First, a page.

The song is “Home” by Vacations!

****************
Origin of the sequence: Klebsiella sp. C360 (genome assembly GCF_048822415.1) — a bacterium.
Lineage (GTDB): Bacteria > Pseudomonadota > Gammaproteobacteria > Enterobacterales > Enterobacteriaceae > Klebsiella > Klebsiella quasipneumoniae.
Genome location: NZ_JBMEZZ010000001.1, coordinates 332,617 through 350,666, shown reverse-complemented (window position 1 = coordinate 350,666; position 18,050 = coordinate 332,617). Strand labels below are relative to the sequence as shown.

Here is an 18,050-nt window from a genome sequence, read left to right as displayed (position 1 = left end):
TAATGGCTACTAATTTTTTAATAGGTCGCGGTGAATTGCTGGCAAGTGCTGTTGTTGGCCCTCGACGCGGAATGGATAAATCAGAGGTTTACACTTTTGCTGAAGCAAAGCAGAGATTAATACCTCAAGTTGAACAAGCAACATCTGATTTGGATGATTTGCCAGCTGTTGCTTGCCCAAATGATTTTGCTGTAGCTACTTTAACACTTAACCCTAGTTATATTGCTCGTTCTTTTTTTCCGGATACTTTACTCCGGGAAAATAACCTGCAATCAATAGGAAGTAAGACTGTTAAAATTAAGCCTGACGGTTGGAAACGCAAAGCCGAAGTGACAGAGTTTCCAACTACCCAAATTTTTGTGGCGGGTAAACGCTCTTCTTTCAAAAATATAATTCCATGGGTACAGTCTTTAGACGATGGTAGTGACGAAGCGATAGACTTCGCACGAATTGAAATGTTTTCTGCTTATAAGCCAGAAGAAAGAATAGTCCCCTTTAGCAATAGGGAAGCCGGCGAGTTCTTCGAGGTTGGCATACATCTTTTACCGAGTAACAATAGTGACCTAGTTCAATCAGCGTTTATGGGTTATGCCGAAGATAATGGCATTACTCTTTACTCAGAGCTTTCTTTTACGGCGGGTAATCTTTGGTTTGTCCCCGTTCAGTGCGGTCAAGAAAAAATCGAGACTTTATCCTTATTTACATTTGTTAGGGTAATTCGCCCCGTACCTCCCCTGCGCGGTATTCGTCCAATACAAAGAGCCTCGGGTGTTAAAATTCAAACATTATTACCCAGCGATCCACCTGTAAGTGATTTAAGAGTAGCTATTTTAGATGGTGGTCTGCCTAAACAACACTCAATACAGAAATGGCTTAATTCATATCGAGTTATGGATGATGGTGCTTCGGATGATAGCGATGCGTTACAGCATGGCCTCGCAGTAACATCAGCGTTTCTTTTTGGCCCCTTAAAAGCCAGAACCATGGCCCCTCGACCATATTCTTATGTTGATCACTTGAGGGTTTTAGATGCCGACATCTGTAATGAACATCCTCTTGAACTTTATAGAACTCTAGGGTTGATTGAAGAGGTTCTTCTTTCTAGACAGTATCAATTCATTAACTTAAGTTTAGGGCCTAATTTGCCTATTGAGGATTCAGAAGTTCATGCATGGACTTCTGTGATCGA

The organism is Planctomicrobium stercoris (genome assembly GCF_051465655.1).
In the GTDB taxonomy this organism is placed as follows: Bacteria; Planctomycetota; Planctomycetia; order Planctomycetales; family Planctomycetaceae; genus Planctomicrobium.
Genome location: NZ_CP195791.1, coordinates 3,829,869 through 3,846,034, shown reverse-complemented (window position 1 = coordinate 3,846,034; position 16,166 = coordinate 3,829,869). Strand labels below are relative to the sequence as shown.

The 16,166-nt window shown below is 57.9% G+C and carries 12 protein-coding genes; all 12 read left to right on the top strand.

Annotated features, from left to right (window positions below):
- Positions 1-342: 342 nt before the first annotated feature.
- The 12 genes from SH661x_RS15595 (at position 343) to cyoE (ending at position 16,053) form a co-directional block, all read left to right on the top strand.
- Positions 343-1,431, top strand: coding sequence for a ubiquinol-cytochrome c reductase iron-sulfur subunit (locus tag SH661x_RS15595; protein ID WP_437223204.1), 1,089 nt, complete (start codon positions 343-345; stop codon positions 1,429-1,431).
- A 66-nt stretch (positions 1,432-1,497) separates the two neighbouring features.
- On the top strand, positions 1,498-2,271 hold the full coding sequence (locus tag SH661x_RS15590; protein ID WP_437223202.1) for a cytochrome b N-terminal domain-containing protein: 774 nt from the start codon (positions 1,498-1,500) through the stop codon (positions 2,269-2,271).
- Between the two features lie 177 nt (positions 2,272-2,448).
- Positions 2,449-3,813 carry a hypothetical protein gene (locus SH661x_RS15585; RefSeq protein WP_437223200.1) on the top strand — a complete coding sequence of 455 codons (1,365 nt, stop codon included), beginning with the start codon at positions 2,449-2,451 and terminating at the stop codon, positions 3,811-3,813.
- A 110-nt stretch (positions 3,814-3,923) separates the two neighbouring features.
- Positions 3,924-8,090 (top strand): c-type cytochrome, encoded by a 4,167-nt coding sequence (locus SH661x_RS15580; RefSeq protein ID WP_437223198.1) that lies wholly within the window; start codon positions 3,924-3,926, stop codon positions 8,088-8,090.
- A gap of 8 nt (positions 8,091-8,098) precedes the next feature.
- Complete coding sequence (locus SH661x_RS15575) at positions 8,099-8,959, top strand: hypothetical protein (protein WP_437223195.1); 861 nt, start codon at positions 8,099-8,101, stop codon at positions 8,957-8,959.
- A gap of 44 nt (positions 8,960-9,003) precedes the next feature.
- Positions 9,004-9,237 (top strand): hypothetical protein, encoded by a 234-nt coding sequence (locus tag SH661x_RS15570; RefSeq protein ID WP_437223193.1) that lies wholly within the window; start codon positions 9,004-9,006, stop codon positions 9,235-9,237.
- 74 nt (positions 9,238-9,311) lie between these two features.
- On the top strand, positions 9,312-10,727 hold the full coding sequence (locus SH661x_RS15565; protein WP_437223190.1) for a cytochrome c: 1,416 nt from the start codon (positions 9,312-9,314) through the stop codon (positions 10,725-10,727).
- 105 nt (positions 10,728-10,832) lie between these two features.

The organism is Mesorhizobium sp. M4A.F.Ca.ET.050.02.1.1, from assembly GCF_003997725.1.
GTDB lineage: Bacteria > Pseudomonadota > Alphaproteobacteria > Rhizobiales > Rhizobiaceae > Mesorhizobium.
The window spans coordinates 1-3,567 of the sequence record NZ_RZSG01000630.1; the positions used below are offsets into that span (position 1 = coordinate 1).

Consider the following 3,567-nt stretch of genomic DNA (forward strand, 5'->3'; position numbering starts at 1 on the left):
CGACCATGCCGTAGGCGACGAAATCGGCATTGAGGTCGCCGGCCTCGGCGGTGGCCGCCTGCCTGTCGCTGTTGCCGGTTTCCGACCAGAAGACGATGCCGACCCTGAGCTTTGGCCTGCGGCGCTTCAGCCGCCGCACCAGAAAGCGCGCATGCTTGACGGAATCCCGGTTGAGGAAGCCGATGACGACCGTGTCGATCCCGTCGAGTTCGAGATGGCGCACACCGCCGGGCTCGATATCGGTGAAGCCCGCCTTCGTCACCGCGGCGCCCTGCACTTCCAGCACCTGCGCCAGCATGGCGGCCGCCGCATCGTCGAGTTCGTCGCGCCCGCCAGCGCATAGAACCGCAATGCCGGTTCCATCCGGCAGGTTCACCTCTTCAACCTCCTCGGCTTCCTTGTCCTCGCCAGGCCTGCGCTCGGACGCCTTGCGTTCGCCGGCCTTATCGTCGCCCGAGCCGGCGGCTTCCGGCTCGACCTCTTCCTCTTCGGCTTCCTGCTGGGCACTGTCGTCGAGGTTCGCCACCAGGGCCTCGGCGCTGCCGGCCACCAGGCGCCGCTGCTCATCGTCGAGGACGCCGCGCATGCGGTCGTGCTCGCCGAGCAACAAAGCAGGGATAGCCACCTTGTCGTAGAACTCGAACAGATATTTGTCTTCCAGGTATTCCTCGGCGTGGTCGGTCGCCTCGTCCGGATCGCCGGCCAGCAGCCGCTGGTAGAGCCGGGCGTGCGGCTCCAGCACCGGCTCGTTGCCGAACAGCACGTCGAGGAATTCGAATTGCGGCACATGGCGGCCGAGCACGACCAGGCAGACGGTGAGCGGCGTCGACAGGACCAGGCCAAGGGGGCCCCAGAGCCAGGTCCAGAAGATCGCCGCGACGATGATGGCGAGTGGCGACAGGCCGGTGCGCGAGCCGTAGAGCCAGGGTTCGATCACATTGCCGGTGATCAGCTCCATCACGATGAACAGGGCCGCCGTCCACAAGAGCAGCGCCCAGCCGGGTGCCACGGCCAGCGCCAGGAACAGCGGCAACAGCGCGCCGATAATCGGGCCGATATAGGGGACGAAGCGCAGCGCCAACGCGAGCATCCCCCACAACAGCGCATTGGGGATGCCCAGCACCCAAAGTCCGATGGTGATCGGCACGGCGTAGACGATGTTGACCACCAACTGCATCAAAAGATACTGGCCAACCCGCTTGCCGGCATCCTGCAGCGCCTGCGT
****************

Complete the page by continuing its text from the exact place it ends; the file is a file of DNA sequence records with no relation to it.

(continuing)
So what do I have planned for the future? I’m thinking about going to Ljubljana, Slovenia this weekend. Not entirely sure if it’ll happen but it’s super cheap and it looks like a lot of fun. Other than that, I don’t have any plans set in stone yet. The group I went to Vienna is going to Budapest soon, and I only got a day to explore it last time I was there, but it’s a little pricey so I’ll see whether or not I end up going. There’s a group that’s thinking about going to Tel Aviv way later in the year, and it’s pretty cheap and I’m invited, so if that goes through I’ll end up going. What else? Spring Tour is coming up in less than a month, and we’ll be spending a week in Italy and a week in Greece, and we’re going to a LOT of different places. In other plans, I’m planning on walking across the country of Liechtenstein later on in the year, and I’m really excited to start backpacking in April and May (May will be entirely solo aside from people I meet while travelling!). I think I mentioned it in my last blog post, but if not, Mattie and I got offered a free place to stay with an Irish student that lives near the Cliffs of Moher, which is a top destination that I want to visit, so hopefully we can get out there at some point. Also, one of my favorite bands is performing in April, which is when I’ll have my Eurail pass, so I can take a free train out there and only have to pay $15 for the concert! I’m going to start planning my itinerary for backpacking soon, or at least a rough itinerary – I know there will be places I like more than others and that I want to stay in longer, but as far as I know I’m thinking of going east to the Baltics/Balkans, up through Finland/Sweden/Norway, down through Denmark/Germany, west through the Netherlands/Belgium/Luxembourg towards Spain and Portugal (potentially stopping in the UK), then either flying out of there or out of Iceland – I really want to get to Iceland and I know that some flights go through it, especially to OAK or SFO. I guess we’ll see. If any of my friends or family that are reading this have any contacts of people that could potentially host me (anywhere in Europe!) or show me around, it’d be much appreciated!